August 23, 2010 – We are often asked for help in calculating the potential return on investment (ROI) of investing in a taxonomy. How this calculation is done depends on the type of organization and who will be the users of the taxonomy.  For any content-intensive organization, using a taxonomy increases findability, which in turn leads to greater utility and value for the organization’s content assets. Within the enterprise, this translates into hours and dollars saved by reducing the time required to find things, as well as the time and expense of redoing research or other work that can’t be found.  

For publishers, on the other hand, a well-structured taxonomy can lead directly to top-line revenue increases in subscriptions and document sales, as well as indirectly in terms of other metrics that support growth and financial stability, like more website traffic or increases in society membership.

For many publishers, thanks to Google, PubMed, and other third party referring sites, the number of visitors to the website who are not recognized as subscribers is much greater – often by a multiple of 10 or more – than the total number of its subscribers, members, and conference attendees. Unfortunately for most publishers, this additional traffic is largely unmonetizable. 

Google has changed the economy of the Web to one that is increasingly based around the free article or the abstract, rather than the subscription, the journal or the book. Instead of starting at a journal’s home page, users go directly to articles, based on the matching of keywords and the page rank of Google results. Google has effectively become the “hub” connecting all content on the Web. If the user doesn’t immediately find what they need, they quickly move on to the next search result, on a different website – seldom spending time on the publisher’s site to learn what higher-value offerings may be there.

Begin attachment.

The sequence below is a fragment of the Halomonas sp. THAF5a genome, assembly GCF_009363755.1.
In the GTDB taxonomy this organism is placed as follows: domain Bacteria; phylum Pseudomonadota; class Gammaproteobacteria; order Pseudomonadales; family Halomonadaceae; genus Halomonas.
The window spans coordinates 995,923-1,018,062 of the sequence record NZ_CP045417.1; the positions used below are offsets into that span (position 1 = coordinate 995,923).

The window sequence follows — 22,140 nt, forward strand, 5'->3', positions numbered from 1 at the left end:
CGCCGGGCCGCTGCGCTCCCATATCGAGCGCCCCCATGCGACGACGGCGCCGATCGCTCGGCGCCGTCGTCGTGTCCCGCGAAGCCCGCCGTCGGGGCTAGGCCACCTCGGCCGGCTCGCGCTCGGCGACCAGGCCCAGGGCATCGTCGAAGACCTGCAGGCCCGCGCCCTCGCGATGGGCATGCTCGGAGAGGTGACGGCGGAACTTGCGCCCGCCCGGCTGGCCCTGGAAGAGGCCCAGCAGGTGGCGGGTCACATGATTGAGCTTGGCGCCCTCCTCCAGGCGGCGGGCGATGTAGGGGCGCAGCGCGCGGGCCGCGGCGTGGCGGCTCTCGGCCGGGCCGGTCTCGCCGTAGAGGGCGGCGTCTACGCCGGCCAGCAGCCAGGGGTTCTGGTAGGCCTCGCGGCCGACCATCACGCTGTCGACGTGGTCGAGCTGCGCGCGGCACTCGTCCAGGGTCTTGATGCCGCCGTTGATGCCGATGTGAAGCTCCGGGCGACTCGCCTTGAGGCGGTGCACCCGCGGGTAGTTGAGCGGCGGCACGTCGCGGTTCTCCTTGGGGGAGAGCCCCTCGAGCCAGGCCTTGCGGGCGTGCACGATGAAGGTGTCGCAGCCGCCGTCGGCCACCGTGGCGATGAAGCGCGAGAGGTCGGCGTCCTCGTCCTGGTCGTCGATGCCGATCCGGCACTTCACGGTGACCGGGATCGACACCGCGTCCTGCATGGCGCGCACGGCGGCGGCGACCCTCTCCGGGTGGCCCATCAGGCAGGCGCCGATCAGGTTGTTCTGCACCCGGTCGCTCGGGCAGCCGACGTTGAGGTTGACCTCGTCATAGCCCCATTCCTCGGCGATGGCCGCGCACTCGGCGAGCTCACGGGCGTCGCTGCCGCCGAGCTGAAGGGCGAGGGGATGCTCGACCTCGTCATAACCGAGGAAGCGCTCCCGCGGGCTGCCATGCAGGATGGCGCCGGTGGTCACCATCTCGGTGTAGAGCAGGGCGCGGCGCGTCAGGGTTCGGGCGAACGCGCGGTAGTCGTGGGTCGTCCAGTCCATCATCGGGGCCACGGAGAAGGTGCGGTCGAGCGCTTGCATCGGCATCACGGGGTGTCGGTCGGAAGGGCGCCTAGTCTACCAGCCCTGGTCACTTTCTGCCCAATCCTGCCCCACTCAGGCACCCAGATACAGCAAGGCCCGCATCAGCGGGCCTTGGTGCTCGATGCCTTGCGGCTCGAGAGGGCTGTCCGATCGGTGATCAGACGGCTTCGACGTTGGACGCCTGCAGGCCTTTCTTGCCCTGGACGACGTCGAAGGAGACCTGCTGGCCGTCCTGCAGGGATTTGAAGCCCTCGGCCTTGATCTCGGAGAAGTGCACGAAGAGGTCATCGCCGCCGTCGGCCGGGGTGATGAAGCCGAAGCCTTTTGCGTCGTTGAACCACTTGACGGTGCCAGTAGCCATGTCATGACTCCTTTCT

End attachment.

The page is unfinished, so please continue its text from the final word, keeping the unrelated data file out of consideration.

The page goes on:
A taxonomy, coupled with improved search and discovery, provides a new level of engagement with these visitors – helping them discover articles that match their interests and informing them of the full scope of benefits and activities that come with greater involvement in the organization.

Many publishers are getting smarter about leveraging the connections between articles to gain greater engagement with these casual users, and taxonomies are a way of doing this in a systematic and cost-effective way. Some of these techniques include “More Like This” links on article pages, portals or landing pages based on taxonomy terms, and full exposure to the Google crawler of the navigable hierarchy. These strategies can be a key to driving revenue – by illuminating the connections between the content, people, and programs of the organization, enabling the whole to become greater than the sum of its parts. 

Bert Carelli
VP of Business Development, Access Innovations